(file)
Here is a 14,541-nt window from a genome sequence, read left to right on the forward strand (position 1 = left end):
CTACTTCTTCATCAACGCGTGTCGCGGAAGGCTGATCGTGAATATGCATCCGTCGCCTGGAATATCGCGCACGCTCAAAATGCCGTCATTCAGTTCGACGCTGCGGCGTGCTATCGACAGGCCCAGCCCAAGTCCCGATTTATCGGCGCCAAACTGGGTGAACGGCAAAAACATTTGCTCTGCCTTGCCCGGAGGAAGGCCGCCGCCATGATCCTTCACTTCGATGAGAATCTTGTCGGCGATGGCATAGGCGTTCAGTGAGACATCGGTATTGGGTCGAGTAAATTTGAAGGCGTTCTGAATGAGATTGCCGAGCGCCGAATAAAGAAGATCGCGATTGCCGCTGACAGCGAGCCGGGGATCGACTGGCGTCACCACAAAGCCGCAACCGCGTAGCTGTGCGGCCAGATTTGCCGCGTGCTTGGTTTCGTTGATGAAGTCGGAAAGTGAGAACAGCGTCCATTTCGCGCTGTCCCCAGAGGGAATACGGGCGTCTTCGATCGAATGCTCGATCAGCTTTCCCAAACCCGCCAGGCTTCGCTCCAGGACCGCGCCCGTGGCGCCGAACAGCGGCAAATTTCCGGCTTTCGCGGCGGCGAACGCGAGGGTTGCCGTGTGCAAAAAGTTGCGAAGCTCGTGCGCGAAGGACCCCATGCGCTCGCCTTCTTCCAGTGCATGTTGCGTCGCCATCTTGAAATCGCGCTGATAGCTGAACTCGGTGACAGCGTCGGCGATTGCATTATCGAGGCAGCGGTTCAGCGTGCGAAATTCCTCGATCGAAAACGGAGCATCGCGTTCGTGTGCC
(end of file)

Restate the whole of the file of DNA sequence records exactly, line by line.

Here is a 14,541-nt window from a genome sequence, read left to right on the forward strand (position 1 = left end):
CTACTTCTTCATCAACGCGTGTCGCGGAAGGCTGATCGTGAATATGCATCCGTCGCCTGGAATATCGCGCACGCTCAAAATGCCGTCATTCAGTTCGACGCTGCGGCGTGCTATCGACAGGCCCAGCCCAAGTCCCGATTTATCGGCGCCAAACTGGGTGAACGGCAAAAACATTTGCTCTGCCTTGCCCGGAGGAAGGCCGCCGCCATGATCCTTCACTTCGATGAGAATCTTGTCGGCGATGGCATAGGCGTTCAGTGAGACATCGGTATTGGGTCGAGTAAATTTGAAGGCGTTCTGAATGAGATTGCCGAGCGCCGAATAAAGAAGATCGCGATTGCCGCTGACAGCGAGCCGGGGATCGACTGGCGTCACCACAAAGCCGCAACCGCGTAGCTGTGCGGCCAGATTTGCCGCGTGCTTGGTTTCGTTGATGAAGTCGGAAAGTGAGAACAGCGTCCATTTCGCGCTGTCCCCAGAGGGAATACGGGCGTCTTCGATCGAATGCTCGATCAGCTTTCCCAAACCCGCCAGGCTTCGCTCCAGGACCGCGCCCGTGGCGCCGAACAGCGGCAAATTTCCGGCTTTCGCGGCGGCGAACGCGAGGGTTGCCGTGTGCAAAAAGTTGCGAAGCTCGTGCGCGAAGGACCCCATGCGCTCGCCTTCTTCCAGTGCATGTTGCGTCGCCATCTTGAAATCGCGCTGATAGCTGAACTCGGTGACAGCGTCGGCGATTGCATTATCGAGGCAGCGGTTCAGCGTGCGAAATTCCTCGATCGAAAACGGAGCATCGCGTTCGTGTGCC